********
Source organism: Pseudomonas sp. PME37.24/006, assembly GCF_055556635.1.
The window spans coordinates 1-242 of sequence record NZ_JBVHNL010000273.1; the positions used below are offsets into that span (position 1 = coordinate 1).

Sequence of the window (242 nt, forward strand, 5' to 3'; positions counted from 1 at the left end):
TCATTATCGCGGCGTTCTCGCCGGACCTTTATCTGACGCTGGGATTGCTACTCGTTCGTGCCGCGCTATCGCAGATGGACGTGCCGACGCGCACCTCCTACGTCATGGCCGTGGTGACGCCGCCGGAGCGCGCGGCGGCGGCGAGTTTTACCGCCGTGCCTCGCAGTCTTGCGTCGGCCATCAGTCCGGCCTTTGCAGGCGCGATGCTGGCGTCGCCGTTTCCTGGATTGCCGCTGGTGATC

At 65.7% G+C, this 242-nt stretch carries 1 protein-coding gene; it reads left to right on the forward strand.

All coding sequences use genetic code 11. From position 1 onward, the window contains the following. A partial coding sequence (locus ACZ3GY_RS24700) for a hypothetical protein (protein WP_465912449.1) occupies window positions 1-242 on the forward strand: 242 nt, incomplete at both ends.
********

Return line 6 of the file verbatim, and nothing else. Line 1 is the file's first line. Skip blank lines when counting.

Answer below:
All coding sequences use genetic code 11. From position 1 onward, the window contains the following. A partial coding sequence (locus ACZ3GY_RS24700) for a hypothetical protein (protein WP_465912449.1) occupies window positions 1-242 on the forward strand: 242 nt, incomplete at both ends.